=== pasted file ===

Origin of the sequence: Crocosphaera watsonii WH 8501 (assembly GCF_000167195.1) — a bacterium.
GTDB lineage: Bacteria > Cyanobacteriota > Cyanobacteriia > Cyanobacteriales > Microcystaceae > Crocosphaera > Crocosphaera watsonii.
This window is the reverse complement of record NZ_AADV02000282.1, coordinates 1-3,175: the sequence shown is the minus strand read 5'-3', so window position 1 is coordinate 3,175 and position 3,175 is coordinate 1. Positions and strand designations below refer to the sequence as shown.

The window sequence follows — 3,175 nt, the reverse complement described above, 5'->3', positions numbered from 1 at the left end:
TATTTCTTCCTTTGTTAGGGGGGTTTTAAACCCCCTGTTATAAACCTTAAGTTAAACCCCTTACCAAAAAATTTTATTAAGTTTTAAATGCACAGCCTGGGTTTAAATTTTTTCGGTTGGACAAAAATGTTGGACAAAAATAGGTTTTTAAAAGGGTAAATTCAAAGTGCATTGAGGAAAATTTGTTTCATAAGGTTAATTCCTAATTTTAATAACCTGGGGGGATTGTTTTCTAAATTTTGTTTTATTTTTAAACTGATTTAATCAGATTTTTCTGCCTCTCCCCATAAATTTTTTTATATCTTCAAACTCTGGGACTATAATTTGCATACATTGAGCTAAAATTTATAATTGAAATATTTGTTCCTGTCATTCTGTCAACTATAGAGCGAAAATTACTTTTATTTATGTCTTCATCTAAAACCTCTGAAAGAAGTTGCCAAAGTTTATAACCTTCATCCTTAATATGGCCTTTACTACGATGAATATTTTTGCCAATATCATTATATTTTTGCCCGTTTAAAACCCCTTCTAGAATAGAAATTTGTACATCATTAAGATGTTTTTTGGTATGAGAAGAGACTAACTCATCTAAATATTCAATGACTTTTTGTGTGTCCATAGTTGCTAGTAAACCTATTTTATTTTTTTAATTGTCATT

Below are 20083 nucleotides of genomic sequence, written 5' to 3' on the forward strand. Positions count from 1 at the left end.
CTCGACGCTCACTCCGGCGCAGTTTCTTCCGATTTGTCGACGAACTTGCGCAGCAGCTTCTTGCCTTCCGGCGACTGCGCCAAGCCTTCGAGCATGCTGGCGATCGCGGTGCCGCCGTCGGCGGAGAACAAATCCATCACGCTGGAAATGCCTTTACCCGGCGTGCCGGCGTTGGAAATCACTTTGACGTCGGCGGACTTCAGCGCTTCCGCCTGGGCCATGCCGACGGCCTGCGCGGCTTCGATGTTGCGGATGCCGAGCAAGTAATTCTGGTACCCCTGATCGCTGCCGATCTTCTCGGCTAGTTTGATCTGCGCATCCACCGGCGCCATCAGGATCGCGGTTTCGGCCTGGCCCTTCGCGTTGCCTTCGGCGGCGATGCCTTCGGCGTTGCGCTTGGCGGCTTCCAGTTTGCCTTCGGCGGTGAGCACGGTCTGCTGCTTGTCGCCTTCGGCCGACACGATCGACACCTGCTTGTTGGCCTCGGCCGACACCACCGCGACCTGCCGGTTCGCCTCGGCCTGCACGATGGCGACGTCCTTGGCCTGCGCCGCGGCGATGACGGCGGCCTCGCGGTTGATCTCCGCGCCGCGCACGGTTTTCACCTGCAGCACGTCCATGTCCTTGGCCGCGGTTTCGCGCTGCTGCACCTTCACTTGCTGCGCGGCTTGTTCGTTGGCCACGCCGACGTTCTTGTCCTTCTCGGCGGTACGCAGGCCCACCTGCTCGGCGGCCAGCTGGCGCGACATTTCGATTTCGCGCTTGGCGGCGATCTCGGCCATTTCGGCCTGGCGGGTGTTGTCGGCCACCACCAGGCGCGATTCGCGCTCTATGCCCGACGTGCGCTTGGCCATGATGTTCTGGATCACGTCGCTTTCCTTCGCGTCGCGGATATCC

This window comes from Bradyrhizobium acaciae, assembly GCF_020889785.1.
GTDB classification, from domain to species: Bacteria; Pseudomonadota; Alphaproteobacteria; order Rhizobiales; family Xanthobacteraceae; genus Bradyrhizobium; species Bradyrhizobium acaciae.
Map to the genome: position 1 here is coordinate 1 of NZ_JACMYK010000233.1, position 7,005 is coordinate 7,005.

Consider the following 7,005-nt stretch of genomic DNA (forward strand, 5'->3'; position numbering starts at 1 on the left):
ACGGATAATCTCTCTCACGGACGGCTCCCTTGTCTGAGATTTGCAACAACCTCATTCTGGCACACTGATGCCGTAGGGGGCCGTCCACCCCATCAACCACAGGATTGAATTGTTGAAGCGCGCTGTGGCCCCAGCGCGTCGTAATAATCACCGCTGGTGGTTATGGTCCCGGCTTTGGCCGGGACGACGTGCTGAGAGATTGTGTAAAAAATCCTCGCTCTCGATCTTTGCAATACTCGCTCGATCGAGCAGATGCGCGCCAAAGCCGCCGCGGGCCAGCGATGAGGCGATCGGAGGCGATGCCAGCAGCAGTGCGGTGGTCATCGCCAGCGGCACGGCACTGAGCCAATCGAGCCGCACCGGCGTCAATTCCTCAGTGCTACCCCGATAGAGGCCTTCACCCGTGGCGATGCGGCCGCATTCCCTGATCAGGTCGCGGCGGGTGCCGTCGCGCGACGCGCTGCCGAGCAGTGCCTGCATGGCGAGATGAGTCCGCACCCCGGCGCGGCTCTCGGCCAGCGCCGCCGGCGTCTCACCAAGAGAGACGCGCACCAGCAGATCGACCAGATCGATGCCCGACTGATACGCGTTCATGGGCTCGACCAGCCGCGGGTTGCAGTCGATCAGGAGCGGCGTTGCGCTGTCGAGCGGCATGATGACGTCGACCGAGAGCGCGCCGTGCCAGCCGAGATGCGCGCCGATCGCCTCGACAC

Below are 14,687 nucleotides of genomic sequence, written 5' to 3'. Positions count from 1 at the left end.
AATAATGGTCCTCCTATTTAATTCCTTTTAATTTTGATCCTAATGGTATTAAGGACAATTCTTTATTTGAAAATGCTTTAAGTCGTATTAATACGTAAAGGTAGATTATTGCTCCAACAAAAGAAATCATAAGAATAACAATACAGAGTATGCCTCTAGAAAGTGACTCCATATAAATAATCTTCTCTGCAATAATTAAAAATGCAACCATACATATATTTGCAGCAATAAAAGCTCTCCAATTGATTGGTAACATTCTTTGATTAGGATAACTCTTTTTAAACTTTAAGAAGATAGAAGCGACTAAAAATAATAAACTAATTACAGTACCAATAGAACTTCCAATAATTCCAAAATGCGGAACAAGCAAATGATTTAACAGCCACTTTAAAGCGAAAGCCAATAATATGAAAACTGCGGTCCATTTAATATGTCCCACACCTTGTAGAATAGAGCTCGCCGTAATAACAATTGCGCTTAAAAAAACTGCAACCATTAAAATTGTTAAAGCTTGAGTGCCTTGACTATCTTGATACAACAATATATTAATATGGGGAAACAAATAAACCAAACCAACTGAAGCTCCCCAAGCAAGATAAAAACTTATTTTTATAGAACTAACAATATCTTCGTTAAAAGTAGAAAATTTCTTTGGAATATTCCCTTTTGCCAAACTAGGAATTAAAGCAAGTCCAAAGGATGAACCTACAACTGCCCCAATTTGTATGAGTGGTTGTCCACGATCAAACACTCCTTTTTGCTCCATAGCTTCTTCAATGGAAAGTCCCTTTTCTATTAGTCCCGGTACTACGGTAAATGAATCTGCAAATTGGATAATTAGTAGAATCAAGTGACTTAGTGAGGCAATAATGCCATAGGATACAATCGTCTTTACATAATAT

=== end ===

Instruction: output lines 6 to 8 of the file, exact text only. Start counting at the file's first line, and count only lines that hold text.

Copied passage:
Below are 20083 nucleotides of genomic sequence, written 5' to 3' on the forward strand. Positions count from 1 at the left end.
CTCGACGCTCACTCCGGCGCAGTTTCTTCCGATTTGTCGACGAACTTGCGCAGCAGCTTCTTGCCTTCCGGCGACTGCGCCAAGCCTTCGAGCATGCTGGCGATCGCGGTGCCGCCGTCGGCGGAGAACAAATCCATCACGCTGGAAATGCCTTTACCCGGCGTGCCGGCGTTGGAAATCACTTTGACGTCGGCGGACTTCAGCGCTTCCGCCTGGGCCATGCCGACGGCCTGCGCGGCTTCGATGTTGCGGATGCCGAGCAAGTAATTCTGGTACCCCTGATCGCTGCCGATCTTCTCGGCTAGTTTGATCTGCGCATCCACCGGCGCCATCAGGATCGCGGTTTCGGCCTGGCCCTTCGCGTTGCCTTCGGCGGCGATGCCTTCGGCGTTGCGCTTGGCGGCTTCCAGTTTGCCTTCGGCGGTGAGCACGGTCTGCTGCTTGTCGCCTTCGGCCGACACGATCGACACCTGCTTGTTGGCCTCGGCCGACACCACCGCGACCTGCCGGTTCGCCTCGGCCTGCACGATGGCGACGTCCTTGGCCTGCGCCGCGGCGATGACGGCGGCCTCGCGGTTGATCTCCGCGCCGCGCACGGTTTTCACCTGCAGCACGTCCATGTCCTTGGCCGCGGTTTCGCGCTGCTGCACCTTCACTTGCTGCGCGGCTTGTTCGTTGGCCACGCCGACGTTCTTGTCCTTCTCGGCGGTACGCAGGCCCACCTGCTCGGCGGCCAGCTGGCGCGACATTTCGATTTCGCGCTTGGCGGCGATCTCGGCCATTTCGGCCTGGCGGGTGTTGTCGGCCACCACCAGGCGCGATTCGCGCTCTATGCCCGACGTGCGCTTGGCCATGATGTTCTGGATCACGTCGCTTTCCTTCGCGTCGCGGATATCC

This window comes from Bradyrhizobium acaciae, assembly GCF_020889785.1.